The COP15 has also become the occasion for the convergence of many thousands grassroots activists to debate the challenges and solutions to global warming. The main centre for the debates is the Peoples Climate Summit. A common declaration has been agreed which we print below. In the same way as the slogans of the demonstration, the declaration also poses a radical approach to climate change, as shown by its title System change – not climate change. It points toward the need for “a just and sustainable transition of our societies to a form that will ensure the rights of life and dignity of all peoples and deliver a more fertile planet and more fulfilling lives to future generations.” It takes a stance against market mechanisms such as carbon trading and offsetting and for atleast a 40% reduction in emmissions by the developed countries by 2020. Klimaforum 09 – Peoples climate summit : www.klimaforum09.org The protests – as well as the crack-down by the police and the lack of answers from world leaders have continued since December 12 but smaller numbers of activists have taken part in these direct actions. Not only have more arrests followed, but some from Greenpeace and Via Campesina in particular have had their passes from the Bella Centre withdrawn for attempting to organise acts of solidarity between those inside arguing for binding limits of 1.5% warming – and for climate debt to be paid for by the north – and who walked out of the talks on Tuesday – and the protestors outside.
Inside the Bella Centre, Hugo Chavez from Venezuela has echoed much of what has been raised by the activists and saluted them for being on the streets. “If the climate were a bank, they would have bailed it out already” was one of his most pertinent comments, in a long and powerful speech which drew applause from many who heard it. The Bolivian delegation has also made a strong and powerful intervention from the inside.
But it is what happened on December 12 that sums up the real step change for the movement for Climate Justice. That mobilisation itself was of course proceeded by significant demonstrations in many individual cities and countries across the globe as the summit began on December 5.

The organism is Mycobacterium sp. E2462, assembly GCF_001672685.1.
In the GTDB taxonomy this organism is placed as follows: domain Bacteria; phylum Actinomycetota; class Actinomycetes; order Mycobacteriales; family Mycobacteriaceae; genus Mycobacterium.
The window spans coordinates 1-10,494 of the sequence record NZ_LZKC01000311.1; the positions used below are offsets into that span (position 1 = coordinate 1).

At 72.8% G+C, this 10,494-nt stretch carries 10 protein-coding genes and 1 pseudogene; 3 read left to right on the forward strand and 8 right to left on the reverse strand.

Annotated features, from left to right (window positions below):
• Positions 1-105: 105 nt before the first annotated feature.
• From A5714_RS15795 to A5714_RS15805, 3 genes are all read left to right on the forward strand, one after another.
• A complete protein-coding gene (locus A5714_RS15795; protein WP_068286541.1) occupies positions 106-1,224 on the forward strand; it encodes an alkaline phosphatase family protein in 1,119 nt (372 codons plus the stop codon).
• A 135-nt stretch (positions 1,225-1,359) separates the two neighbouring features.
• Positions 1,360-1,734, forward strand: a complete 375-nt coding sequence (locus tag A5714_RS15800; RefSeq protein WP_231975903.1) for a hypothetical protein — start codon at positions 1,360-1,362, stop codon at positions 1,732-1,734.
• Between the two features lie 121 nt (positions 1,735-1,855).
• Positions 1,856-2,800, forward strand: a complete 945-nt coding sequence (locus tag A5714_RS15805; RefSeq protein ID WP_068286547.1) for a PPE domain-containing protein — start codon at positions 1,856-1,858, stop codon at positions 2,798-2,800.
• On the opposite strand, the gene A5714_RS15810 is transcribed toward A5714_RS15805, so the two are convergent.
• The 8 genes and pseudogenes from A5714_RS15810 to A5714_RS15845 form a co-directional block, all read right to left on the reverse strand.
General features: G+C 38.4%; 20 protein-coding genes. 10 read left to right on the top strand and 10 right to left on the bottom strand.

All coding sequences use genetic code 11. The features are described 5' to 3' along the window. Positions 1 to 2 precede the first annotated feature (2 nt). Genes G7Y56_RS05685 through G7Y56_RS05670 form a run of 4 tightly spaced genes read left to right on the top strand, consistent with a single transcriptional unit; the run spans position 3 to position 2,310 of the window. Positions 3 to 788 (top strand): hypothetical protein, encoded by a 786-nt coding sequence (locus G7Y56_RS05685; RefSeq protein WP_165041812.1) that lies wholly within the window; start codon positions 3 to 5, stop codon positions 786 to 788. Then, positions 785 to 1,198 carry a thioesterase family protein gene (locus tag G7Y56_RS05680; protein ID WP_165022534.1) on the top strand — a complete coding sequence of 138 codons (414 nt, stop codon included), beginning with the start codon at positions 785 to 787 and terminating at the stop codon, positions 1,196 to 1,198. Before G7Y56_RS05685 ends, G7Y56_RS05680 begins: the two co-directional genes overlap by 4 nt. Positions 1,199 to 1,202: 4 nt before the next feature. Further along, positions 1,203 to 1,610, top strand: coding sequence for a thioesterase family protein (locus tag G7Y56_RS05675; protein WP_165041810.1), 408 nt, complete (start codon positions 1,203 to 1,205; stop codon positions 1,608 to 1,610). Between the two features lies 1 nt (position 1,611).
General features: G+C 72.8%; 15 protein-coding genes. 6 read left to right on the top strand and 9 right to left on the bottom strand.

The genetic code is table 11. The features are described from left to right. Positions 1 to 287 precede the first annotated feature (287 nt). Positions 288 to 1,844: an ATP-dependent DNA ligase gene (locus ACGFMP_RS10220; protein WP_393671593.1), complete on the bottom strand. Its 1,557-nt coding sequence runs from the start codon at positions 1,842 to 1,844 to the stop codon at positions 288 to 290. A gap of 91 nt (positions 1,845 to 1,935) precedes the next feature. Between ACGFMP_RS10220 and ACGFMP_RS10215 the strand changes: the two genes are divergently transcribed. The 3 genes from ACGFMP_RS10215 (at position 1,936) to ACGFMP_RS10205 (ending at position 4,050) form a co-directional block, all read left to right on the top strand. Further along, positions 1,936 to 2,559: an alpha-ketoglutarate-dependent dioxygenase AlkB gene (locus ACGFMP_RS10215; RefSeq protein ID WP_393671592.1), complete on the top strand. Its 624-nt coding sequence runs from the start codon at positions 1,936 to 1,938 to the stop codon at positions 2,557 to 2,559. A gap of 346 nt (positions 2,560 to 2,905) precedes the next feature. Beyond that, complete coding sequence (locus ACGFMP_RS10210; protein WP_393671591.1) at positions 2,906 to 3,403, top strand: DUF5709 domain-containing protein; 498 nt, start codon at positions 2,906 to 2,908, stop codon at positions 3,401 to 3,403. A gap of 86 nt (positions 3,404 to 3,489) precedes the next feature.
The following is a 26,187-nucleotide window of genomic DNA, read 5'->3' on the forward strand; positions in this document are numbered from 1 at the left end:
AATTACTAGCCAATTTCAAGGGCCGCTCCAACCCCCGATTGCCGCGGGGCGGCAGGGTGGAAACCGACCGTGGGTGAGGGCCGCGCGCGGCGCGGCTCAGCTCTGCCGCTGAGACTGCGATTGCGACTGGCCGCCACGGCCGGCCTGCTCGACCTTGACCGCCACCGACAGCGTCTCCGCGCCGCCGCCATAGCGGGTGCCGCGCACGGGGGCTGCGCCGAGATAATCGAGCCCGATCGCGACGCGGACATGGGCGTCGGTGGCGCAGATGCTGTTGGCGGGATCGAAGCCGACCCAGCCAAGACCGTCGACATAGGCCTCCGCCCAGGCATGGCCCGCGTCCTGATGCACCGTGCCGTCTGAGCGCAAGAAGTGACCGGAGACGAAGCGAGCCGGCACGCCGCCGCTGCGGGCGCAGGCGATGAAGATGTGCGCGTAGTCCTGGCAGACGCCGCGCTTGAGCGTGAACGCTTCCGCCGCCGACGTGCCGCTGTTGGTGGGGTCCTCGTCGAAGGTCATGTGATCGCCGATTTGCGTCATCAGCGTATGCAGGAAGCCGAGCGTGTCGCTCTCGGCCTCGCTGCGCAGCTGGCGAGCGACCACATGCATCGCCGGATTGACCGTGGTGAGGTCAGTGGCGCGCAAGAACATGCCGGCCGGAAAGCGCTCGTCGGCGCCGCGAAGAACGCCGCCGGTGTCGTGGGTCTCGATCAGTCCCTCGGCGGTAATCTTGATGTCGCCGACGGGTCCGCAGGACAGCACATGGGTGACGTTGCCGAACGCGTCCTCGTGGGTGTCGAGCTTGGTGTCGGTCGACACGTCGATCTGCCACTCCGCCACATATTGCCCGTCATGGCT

But certainly the number of demonstrators on the streets of Copenhagen is a proof positive that it is possible to develop mass mobilisations on the issue of global warming.
Given that it was the largest demonstration on any question in Denmark for more than 20 years, it will undoubtedly give a massive boost to what has been up til now a relatively weak movement on the question of climate change in that country. Other demonstrations on this question have only involved a few hundred people.
But beyond this, at an international level it shows that there is a new movement being born and being radicalised across the globe. Naomi Klein, in an article for “The Nation” on December 12 entitled “Copenhagen: Seattle Grows Up” makes many comparisons between the movement for climate justice and the battles against free trade symbolised by Seattle and what came after. But she also makes the crucial point that what weakened that movement was that while it was clear what it was against it was less sure what it was for. She is right – Climate Justice activists are clear – there is an alternative and we are determined to build it!
-Terry Conway is one of the editors of International Viewpoint and a leading member of Socialist Resistance, British Section of the Fourth International
-Thomas Eisler is a member of the national leadership of the Red-Green Alliance as well as the leadership of SAP – Danish Section of the Fourth International.